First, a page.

Different states have their own seasons, curated in accordance to Federal regulations, birds and species available and hunter preferences. You can not hunt during closed seasons and beyond the Shooting hours even during Open Season. Farwide has all the resources and information to help you understand the regulations and Season timings in your area. 

Here are the season dates for top states you must visit for Duck Hunting in the US –

StateApproximate Season/ DateDetails
NebraskaOct to Jan
Get Current Dates and Regulations
MinnesotaSep to DecGet Current Dates and Regulations
MarylandOct and Nov, Jan
Get Current Dates and Regulations
North DakotaDec to JanGet Current Dates and Regulations
MississippiNov to DecGet Current Dates and Regulations
IllinoisOct to Dec, JanGet Current Dates and Regulations
ArkansasNov to DecGet Current Dates and Regulations
LouisianaNov to JanGet Current Dates and Regulations
AlbertaOct to FebGet Current Dates and Regulations
TexasNov to JanGet Current Dates and Regulations
Other statesVisit search.farwide.com for information on other states
Top 10 places to Hunt Ducks this Season

Here is a list our team has compiled for you to shorten your search to get to the best places for duck hunting.

  1. Saskatchewan, Canada ranks high on the list to hunt ducks, mallards, pintails, dabbling ducks, Arctic geese, and other waterfowl. (Late September-October)
  2. North Dakota supports millions of breeding ducks and waterfowl in the fall migration. (October-early November)
  3. The private duck clubs Butte Sink, the Grasslands, and Suisun Marsh, in the Central Valley of California, form superb grounds for duck hunting. (Late November-January)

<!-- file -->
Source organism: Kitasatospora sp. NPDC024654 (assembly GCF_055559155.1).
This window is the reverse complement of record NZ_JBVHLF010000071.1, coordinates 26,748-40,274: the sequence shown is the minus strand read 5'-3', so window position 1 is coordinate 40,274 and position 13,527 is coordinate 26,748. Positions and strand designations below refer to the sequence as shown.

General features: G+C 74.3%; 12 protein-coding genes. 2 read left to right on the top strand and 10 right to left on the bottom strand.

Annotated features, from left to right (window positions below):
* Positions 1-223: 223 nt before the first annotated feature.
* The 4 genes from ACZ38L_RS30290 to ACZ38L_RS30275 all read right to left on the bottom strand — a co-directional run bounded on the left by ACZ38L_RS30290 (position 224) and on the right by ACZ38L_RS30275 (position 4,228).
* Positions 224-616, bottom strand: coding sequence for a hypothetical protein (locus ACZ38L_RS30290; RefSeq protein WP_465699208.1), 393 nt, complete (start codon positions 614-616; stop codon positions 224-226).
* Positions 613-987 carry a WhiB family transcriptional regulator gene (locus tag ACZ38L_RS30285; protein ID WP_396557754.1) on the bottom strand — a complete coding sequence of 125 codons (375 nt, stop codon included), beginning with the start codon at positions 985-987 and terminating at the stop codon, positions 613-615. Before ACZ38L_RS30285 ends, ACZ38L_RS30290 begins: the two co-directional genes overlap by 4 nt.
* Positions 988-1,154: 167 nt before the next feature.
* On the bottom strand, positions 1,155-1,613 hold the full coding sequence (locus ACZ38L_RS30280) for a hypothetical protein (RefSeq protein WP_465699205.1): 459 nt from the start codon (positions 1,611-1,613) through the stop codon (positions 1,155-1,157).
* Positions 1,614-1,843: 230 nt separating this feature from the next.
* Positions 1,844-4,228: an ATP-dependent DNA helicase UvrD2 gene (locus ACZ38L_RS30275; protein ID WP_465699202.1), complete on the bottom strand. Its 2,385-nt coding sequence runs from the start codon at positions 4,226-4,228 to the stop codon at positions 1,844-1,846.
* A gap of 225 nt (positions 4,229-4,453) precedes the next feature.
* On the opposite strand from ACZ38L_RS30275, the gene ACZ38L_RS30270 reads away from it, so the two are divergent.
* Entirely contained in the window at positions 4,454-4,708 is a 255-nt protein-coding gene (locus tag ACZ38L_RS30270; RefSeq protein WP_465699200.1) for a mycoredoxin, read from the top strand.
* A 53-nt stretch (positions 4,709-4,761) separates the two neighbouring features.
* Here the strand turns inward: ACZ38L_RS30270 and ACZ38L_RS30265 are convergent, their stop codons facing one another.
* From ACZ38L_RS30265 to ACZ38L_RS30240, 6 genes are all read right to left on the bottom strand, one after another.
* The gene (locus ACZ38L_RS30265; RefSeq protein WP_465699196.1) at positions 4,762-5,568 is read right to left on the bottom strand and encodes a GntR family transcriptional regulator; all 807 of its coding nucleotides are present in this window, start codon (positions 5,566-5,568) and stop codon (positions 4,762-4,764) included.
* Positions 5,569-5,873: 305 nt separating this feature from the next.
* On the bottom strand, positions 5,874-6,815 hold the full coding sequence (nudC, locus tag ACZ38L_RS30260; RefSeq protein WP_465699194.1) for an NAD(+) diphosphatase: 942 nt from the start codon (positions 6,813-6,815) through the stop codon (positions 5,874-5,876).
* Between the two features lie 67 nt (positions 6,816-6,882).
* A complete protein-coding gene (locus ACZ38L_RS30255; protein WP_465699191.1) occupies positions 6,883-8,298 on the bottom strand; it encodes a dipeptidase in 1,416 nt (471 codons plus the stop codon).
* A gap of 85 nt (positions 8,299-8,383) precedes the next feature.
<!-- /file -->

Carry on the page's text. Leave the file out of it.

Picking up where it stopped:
4. The coastal marshes of South Louisiana have millions of wintering and ducks every year.  The Chenier Plain, situated in southwest Louisiana is also a hot favorite with hunters. (Late November-January)
  5. Peace River Country, located in northwestern Alberta is a hotbed for migrating waterfowl. In September, the region has abundant mallards, pintails, and varying species of dabbling ducks feeding on wheat, peas, barley, and lentils. (September-early October)
  6. Mallards, pintails, green-winged teal, and Canada geese are commonly found in the Texas Panhandle, which falls in the playa lakes region. This natural habitat for duck-hunting comprises Colorado, Oklahoma, New Mexico, Nebraska, and Kansas. (Late November-December).
  7. Stuttgart, Arkansas – the Duck Capital of the World, is a haven for mallards, ducks, and waterfowl hunters during winters. (Late November-January)
  8. The Great Salt Lake, Utah with a 70-mile-long water body and marshes, is best known for its pintails, other dabbling ducks, and other waterfowl species. (Early October-November)
  9. The Upper Mississippi River has a large network of shallow water, islands, and marshes. These water bodies are located along the border areas of Iowa, Minnesota, and Wisconsin. Ducks, geese, swans, and other waterfowl throng the 240,000-acre area, making it a bee-hive for hunters. (Late October-November)
  10. The Chesapeake Bay, Maryland is another hotbed for wintering and migrating dabblers and divers. Hunters visit this area for mallards, green-winged teal, black ducks, and other duck species. (December-January)

What is the Best Time for Duck Hunting?

A common question asked during the duck season relates to what time of the day is best-suited for duck hunting. Depending on the weather and topography, both mornings and evenings can fetch good results. Even midday hunts have their own benefits depending on the species or the situation of the shoot. 

Mornings